A New Way of Life Reentry Project

A New Way of Life Reentry Project
Founded: 1998

Mission:
To help women and girls break the cycle of entrapment in the criminal justice system and lead healthy, satisfying lives.

About the Organization:
A New Way of Life Reentry Project was founded in 1998 by Susan Burton, a formerly incarcerated woman who faced institutional barriers to employment opportunities, housing, student loans, public assistance, addiction treatment services, and other benefits and services that could help her rebuild her life and stay out of the criminal justice system. To help break the cycle of incarceration, homelessness, addiction, and despair, the organization provides shelter in safe, supportive, sober home environments to formerly incarcerated women; offers education, job training, and skills-building opportunities to help those women become self-sufficient; and works as a community advocate to change public attitudes and end discriminatory incarceration practices. Burton is a 2012 recipient of Encore.org's Purpose Prize.

Current Programs:
As a community advocate, A New Way of Life provides housing and reentry support for women and children; advocates for the human and civil rights of current and former prisoners; and supports leadership development among formerly incarcerated women. The Healthy Return Home program helps formerly incarcerated women apply for public assistance, deal with debt, meet their parole and probation requirements, find addiction recovery programs, enroll in educational or job training programs and/or find employment, and gain independence by securing permanent housing and establishing a healthy, drug-free lifestyle. The Family Reunification program assists formerly incarcerated women in reuniting with their children and rebuilding healthy, long-lasting family bonds.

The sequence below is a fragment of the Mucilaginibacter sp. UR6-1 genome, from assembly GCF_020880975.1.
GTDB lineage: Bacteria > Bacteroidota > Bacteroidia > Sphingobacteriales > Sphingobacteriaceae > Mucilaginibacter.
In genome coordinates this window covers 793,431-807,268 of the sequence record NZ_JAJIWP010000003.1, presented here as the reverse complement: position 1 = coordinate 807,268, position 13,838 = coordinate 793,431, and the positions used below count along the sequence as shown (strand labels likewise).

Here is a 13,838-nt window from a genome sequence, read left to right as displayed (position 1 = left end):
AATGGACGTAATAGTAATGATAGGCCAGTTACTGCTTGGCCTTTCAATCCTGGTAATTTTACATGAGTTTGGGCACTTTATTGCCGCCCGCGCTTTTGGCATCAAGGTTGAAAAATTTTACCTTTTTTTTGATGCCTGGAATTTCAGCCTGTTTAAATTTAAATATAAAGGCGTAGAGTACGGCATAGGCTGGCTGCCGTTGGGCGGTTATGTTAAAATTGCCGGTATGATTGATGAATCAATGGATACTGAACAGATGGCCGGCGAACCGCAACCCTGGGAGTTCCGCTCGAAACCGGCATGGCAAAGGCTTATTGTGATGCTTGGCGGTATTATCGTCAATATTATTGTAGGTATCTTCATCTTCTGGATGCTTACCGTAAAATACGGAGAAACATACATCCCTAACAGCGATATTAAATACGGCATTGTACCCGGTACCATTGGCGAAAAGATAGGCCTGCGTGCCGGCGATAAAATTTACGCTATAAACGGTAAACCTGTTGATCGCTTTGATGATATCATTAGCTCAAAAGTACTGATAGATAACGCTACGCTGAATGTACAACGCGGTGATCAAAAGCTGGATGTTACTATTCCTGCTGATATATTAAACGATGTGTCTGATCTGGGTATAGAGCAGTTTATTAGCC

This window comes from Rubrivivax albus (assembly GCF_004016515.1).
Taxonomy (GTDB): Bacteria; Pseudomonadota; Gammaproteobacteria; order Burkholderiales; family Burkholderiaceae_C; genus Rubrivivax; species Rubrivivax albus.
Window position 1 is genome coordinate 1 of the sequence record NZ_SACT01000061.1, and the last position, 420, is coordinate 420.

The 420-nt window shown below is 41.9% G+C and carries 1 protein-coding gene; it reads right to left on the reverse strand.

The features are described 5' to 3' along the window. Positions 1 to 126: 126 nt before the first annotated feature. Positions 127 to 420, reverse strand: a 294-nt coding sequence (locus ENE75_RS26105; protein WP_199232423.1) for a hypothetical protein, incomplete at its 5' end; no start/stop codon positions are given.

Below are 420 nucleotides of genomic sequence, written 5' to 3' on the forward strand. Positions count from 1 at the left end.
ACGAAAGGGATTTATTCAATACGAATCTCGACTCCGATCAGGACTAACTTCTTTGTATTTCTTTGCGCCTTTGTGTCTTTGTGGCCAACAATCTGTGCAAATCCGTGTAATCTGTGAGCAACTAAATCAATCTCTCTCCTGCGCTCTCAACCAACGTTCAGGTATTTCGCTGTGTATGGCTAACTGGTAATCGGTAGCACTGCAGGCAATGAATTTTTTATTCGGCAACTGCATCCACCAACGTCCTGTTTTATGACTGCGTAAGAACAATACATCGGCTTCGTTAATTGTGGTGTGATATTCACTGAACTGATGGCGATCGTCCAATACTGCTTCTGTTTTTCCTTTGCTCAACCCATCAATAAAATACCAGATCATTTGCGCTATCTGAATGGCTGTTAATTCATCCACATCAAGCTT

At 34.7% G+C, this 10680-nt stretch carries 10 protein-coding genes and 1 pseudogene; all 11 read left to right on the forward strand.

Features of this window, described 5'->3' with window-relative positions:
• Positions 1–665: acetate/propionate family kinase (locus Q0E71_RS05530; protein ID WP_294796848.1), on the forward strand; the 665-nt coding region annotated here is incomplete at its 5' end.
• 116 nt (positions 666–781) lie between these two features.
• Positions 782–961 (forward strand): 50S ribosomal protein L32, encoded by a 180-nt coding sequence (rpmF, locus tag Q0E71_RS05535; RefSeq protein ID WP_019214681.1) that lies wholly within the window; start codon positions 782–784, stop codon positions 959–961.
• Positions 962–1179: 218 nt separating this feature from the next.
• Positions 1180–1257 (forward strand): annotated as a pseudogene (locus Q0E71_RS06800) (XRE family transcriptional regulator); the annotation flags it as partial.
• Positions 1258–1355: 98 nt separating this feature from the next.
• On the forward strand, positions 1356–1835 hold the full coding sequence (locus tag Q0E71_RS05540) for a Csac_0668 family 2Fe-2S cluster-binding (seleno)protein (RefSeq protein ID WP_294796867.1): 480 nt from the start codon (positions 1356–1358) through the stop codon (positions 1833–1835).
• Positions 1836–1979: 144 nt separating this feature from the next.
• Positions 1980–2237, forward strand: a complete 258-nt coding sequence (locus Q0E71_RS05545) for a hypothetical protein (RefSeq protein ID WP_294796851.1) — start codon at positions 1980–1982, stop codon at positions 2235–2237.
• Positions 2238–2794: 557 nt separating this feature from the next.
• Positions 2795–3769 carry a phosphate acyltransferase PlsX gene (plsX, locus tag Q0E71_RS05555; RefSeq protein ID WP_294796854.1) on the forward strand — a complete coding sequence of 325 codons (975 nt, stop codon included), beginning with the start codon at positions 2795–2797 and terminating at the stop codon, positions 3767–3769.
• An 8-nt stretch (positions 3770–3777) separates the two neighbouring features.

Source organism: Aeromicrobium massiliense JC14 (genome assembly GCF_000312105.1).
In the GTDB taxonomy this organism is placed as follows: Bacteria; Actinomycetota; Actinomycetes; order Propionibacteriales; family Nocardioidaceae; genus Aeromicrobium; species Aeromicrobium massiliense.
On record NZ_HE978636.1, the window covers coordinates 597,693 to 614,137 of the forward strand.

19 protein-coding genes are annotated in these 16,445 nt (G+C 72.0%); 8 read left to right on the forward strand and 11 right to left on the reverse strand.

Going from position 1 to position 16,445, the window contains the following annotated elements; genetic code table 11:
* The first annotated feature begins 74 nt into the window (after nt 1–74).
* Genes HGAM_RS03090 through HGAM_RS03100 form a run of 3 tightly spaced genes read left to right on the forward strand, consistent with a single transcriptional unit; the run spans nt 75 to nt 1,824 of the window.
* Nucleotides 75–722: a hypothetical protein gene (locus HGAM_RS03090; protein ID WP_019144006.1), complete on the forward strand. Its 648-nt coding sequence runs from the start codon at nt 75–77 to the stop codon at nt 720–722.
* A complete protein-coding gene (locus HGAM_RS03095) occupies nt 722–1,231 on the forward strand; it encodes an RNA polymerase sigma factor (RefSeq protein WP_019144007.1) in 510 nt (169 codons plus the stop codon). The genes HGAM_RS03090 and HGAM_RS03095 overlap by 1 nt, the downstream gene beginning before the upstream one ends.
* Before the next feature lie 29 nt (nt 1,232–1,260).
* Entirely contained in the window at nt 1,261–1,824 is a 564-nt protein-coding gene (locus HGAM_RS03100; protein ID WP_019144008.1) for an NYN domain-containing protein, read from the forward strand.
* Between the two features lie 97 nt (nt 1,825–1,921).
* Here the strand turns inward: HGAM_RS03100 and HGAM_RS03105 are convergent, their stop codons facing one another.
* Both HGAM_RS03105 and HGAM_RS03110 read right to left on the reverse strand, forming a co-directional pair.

A New Way of Life's advocacy work is focused on Section 8 housing policies and practices and employment rights. In addition to providing training for job seekers with conviction histories, as well as connecting them with job developers and local employers, it offers, in partnership with the UCLA School of Law's Critical Race Studies Program, pro bono legal services through its Reentry Legal Clinic. The organization's leadership development efforts include Women Organizing for Justice, a four-month training institute in which participants learn about community organizing and social movements and develop their skills and confidence as public speakers and advocates; and the LEAD (Leadership, Education, Action, and Dialogue) Project, monthly workshops presented in partnership with Critical Resistance-Los Angeles that examine various aspects of the prison-industrial complex.

Web Site:
Visitors to the site can watch a short documentary and interviews with founder and executive director Susan Burton, who was named a 2010 CNN Top 10 Hero; make an online donation; and/or browse a list of needed items and services.

Funding:
A New Way of Life Reentry Project is supported primarily by individuals, foundations, and government sub-contracts.

Contact: Claire Arcé, Development Director
Phone: (323) 563-3575